That does not mean, however, that the practice of architecture depends on whether buildings are, in fact, erected. The legislature defined the practice of architecture to encompass “planning” and “designing,” and those are preliminary activities that do not necessarily require that construction actually take place. Accordingly, respondents do not contend that the practice of architecture occurs only when planning comes to fruition; rather, they contend that, to engage in “planning” the erection of a “building” for purposes of ORS 671.010(6), a putative architect must prepare drawings that the parties contemplate will be used, and that can be used, in actual construction, even if that construction does not actually occur. Thus, the question in this case reduces to whether the master plans that respondents prepared involved sufficient “planning” of the erection of “buildings” to constitute the practice of architecture as that term is used in ORS 671.020.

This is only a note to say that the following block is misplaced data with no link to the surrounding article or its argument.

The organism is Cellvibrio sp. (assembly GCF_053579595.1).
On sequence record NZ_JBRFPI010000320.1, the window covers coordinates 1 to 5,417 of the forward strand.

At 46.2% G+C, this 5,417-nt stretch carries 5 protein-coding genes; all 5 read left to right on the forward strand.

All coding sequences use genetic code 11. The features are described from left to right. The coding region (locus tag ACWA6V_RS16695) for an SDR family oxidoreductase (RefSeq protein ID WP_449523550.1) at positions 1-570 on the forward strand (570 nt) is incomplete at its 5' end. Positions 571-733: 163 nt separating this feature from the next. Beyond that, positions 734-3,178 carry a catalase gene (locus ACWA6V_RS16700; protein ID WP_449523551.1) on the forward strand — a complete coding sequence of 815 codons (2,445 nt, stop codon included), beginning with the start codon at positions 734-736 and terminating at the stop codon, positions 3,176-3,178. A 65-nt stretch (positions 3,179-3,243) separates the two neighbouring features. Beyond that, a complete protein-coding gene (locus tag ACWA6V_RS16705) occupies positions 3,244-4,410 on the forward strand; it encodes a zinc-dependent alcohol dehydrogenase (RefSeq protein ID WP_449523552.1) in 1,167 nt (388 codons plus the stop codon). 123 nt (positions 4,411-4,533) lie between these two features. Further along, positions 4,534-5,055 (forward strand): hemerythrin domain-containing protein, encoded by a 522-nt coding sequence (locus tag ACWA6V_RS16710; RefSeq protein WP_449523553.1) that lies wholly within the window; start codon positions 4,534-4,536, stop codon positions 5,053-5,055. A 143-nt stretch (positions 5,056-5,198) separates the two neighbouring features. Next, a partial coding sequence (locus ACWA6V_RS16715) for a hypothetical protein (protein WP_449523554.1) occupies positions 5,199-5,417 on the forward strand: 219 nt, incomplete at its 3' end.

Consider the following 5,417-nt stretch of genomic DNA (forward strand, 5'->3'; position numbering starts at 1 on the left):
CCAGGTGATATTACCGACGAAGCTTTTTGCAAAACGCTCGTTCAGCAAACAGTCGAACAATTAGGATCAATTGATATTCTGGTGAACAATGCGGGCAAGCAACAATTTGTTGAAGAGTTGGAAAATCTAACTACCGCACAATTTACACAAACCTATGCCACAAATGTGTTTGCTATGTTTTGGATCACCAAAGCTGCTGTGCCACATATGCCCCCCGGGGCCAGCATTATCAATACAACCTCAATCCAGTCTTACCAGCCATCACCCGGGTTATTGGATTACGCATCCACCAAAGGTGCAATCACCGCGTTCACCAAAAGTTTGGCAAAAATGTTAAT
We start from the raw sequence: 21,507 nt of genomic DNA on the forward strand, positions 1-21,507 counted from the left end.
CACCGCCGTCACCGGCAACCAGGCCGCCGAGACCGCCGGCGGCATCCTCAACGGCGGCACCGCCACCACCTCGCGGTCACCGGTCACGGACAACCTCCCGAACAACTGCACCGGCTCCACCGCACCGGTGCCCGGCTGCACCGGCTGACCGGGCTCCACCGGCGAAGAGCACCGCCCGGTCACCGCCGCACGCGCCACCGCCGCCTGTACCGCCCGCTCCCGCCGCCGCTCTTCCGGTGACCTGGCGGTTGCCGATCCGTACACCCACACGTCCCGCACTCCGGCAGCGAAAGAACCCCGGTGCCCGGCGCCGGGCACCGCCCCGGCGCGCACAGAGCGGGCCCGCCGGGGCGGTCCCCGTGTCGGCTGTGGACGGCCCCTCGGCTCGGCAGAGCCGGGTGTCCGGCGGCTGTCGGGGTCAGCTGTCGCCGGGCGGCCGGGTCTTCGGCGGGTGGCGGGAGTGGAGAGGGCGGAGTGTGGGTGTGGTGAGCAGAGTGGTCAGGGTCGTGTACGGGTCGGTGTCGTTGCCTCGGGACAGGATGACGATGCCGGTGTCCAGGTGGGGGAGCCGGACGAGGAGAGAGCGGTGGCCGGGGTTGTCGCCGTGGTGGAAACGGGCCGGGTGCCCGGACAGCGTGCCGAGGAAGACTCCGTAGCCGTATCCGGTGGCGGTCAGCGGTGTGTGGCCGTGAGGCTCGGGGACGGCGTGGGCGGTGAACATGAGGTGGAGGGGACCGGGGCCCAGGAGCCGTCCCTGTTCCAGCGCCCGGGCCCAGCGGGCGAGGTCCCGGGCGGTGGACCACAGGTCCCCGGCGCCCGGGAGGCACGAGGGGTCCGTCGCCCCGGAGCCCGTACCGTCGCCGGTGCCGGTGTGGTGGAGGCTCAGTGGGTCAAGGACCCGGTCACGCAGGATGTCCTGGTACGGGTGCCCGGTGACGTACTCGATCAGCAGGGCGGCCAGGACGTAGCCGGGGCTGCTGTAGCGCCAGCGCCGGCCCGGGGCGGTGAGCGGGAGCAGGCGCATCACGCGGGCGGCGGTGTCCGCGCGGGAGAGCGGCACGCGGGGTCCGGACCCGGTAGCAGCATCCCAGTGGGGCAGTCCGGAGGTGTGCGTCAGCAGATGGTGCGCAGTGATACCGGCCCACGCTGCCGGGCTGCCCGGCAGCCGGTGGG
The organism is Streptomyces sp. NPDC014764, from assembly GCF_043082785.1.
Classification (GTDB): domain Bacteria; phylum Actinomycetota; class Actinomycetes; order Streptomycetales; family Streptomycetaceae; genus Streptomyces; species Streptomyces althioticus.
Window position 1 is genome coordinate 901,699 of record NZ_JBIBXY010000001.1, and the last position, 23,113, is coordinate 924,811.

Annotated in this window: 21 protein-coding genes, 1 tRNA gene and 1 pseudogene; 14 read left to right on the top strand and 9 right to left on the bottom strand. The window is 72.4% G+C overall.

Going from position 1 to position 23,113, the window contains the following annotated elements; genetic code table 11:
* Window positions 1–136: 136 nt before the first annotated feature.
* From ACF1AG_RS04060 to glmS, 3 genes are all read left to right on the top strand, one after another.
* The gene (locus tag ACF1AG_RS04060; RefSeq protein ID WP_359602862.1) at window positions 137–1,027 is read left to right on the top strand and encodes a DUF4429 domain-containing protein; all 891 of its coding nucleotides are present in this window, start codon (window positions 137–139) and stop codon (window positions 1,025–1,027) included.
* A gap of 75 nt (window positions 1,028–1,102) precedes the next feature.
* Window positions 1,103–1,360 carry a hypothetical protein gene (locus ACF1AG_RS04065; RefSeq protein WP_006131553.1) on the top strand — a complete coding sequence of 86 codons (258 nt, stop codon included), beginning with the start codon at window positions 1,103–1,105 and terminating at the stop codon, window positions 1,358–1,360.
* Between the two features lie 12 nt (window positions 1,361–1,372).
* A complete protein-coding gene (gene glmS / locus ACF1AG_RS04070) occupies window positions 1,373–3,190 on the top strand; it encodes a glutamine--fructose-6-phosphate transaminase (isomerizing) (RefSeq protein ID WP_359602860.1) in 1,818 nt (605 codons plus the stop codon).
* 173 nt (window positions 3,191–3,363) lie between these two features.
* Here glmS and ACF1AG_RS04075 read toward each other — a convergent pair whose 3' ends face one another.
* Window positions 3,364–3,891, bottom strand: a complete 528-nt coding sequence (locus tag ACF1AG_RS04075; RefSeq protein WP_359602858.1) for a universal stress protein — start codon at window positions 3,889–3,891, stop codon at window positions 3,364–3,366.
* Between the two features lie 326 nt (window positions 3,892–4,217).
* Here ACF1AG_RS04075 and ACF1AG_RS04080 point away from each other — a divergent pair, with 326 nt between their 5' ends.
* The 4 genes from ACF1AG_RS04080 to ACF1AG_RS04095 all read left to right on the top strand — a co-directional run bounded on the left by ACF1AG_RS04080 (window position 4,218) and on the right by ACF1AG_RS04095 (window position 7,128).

ORS chapter 671 contains contextual clues that help us resolve that question. First, the legislature did not simply give us a definition of what practice of architecture is, it also told us what it is not. The legislature provided exemptions to the statute's licensing requirements for employees of architects, ORS 671.030(1); registered professional engineers and their employees,4 ORS 671.030(1); and for other regu-lated professionals involved in the construction of buildings, ORS 671.030(2)(e), (f), and (g). The legislature exempted individuals who make drawings or specifications for most houses (“single family residential dwelling”) and their aux-iliary structures or farm buildings, ORS 671.030(2)(b); for small buildings, not exceeding a certain square footage and height, ORS 671.030(2)(c); and for the alteration or repair of buildings, so long as those alterations and repairs do not involve the “structural part” of the building, if other requirements are met, ORS 671.030(2)(d).